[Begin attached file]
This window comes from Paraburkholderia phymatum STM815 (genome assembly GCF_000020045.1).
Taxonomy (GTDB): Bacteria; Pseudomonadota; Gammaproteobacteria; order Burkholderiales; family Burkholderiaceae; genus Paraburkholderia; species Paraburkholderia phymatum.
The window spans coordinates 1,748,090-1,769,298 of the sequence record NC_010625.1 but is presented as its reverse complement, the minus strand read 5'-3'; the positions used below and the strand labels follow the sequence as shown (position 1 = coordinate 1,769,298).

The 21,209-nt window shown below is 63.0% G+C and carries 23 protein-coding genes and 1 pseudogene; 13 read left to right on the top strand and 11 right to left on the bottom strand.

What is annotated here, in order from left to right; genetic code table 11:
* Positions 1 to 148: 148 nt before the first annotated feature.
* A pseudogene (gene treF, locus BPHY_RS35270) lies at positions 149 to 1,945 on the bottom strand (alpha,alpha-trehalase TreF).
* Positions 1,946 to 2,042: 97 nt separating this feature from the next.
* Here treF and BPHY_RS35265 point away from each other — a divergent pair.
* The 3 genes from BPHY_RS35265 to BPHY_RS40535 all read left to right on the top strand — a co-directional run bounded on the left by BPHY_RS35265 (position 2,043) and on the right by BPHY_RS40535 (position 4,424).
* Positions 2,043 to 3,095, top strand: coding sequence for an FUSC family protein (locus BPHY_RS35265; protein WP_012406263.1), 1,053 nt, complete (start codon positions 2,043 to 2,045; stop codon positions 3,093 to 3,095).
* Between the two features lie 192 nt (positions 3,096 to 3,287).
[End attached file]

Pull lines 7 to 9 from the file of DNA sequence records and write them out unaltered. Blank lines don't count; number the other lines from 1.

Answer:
* A pseudogene (gene treF, locus BPHY_RS35270) lies at positions 149 to 1,945 on the bottom strand (alpha,alpha-trehalase TreF).
* Positions 1,946 to 2,042: 97 nt separating this feature from the next.
* Here treF and BPHY_RS35265 point away from each other — a divergent pair.